Financial Times writer Roman Olearchyk reported today that, "Russian forces pummeled the Black Sea port city of Odesa in the early hours of Monday as they continued their months-long campaign…
Reuters writers Jonathan Saul and Carolyn Cohn reported today that, “Lloyd’s of London is in talks with the United Nations over providing insurance cover for Ukrainian grain shipments if a new Black Sea corridor deal can be reached, its CEO John Neal told Reuters on Thursday.”
The article pointed out that, “Securing insurance cover is crucial for shipments leaving Ukraine.”
Saul and Cohn added that, “Insurer Beazley had covered ships in the grain corridor and also in the separate humanitarian channel that Ukraine has set up in recent weeks to enable ships stuck in Ukraine to leave, its CEO Adrian Cox told Reuters separately on Thursday.”
Reuters News also reported today that, “Kernel, Ukraine’s largest sunflower oil exporter, has already suffered three Russian attacks this month on its Danube River port facilities, the company said.
“Kernel said in a statement on the Warsaw stock exchange late on Wednesday that the air strikes were on Sept. 2, Sept. 3 and Sept. 6 — part of a series of Russian attacks which it said had ‘severely disrupted river export logistics.'”
And Bloomberg writers Lyubov Pronina, Jorge Valero, and Andra Timu reported today that, “Poland, Hungary and Slovakia are continuing to push for extending a ban on grain imports from Ukraine until the end of the year, warning of disruptions to their domestic markets, according to people familiar with the issue.
“The three states along with Bulgaria and Romania only allow the transit of Ukrainian grain through their territory in an arrangement that expires on Sept. 15.”
Yesterday, Reuters reported that, “Russia said on Wednesday that Turkey had agreed in principle to handle 1 million metric tons of grain that Russia plans to send to Africa at a discounted price with financial support from Qatar.”
Elsewhere, Reuters writer Mei Mei Chu reported yesterday that,
China imported 9.36 million metric tons of soybeans in August, customs data showed on Thursday, jumping 31% from a year ago, as large purchases of cheap Brazilian beans continued to reach the world’s top buyer of the oilseed.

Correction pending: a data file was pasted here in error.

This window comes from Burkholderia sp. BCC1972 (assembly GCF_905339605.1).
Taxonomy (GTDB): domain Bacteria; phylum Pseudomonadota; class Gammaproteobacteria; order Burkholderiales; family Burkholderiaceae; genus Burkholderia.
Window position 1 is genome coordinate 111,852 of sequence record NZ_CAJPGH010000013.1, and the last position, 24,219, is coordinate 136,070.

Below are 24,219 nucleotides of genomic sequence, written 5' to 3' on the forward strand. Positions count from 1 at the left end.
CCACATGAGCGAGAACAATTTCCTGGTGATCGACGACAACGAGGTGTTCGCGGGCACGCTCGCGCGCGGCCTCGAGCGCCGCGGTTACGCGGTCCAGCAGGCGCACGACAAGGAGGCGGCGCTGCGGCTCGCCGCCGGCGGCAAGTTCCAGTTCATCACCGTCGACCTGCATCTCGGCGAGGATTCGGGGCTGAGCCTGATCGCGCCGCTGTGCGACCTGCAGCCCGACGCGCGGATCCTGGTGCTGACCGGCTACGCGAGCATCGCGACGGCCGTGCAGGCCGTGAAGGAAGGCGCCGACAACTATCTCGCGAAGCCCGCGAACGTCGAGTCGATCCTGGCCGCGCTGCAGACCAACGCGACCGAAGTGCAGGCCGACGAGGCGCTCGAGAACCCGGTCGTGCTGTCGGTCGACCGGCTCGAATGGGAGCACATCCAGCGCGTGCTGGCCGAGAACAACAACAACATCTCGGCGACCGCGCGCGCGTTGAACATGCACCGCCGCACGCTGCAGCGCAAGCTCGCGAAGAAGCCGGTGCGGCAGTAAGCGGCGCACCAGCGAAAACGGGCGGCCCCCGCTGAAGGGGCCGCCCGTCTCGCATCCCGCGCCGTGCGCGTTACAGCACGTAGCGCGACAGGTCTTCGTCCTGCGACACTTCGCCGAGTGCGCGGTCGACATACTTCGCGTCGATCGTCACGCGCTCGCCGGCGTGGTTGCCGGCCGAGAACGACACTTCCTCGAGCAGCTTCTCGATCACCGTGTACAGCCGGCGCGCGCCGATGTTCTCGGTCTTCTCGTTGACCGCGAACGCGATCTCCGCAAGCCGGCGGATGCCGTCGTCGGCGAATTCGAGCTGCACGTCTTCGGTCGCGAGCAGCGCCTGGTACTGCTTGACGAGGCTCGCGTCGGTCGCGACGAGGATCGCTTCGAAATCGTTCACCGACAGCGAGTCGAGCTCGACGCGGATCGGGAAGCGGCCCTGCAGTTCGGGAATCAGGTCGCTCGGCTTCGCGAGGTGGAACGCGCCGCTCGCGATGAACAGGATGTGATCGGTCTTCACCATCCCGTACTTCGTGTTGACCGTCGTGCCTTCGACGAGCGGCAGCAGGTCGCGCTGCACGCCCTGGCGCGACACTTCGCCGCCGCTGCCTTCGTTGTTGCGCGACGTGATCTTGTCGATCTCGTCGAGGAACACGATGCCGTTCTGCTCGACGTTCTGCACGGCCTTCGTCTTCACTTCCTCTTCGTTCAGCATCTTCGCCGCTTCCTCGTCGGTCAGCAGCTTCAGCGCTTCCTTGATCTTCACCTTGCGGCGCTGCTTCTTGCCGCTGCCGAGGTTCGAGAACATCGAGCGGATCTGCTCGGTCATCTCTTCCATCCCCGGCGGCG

“Total soy arrivals in the first eight months of the year reached 71.65 million metric tons, up 17.9% year-on-year, the General Administration of Customs data showed.”
The article explained that, “However, soybean arrivals are set to drop in the coming months, traders and analysts say, after worries about drought in China’s second-largest supplier, the United States, triggered a rally in global prices, reducing purchases by Chinese crushers.
“The expected lower arrivals in September and October, just ahead of the peak meat consumption season at the end of the year, have pushed Chinese soymeal futures to record highs.”
Also with respect to China, Bloomberg writer Hallie Gu reported today that, “China has asked some fertilizer producers to suspend urea exports after domestic prices jumped, a move that’s likely to restrict supplies and boost costs for farmers in key buyers such as India.
“Some major Chinese fertilizer makers halted signing new export deals from early this month following a government mandate, according to people familiar with the matter, who asked not to be identified as they’re not authorized to speak to the media. The restriction only applies to urea so far, they said.”
In news regarding U.S. crop production, Reuters writer Karl Plume reported yesterday that, “Corn harvesting in parts of the western U.S. Midwest is starting sooner than normal after a recent stretch of hot, dry weather sped the crop to maturity, analysts and agronomists said on Wednesday.
“The crop’s rapid finish may lower crop quality or reduce grain yields in the main growing areas because more weather-shrunken kernels are needed to fill each bushel, they said. Some farmers with lower quality corn may have to sell it at a discount.”
Plume noted that, “In a weekly report late on Tuesday, the U.S. Department of Agriculture (USDA) said 18% of the U.S. corn crop was mature as of Sept. 3, compared with the 10-year average of 13%.”
And Dow Jones writer Jeffrey T. Lewis reported yesterday that, “Brazilian crop agency Conab raised its estimate for corn production for the 2023-2024 growing season and left its estimate for soybean production unchanged in its final report for the crop year.
“Brazilian farmers will produce a record 131.9 million metric tons of corn this season, the agency said Wednesday. In August, the agency forecast a crop of 130 million tons. Brazil produced 113.1 million tons of corn in the 2022-2023 season.”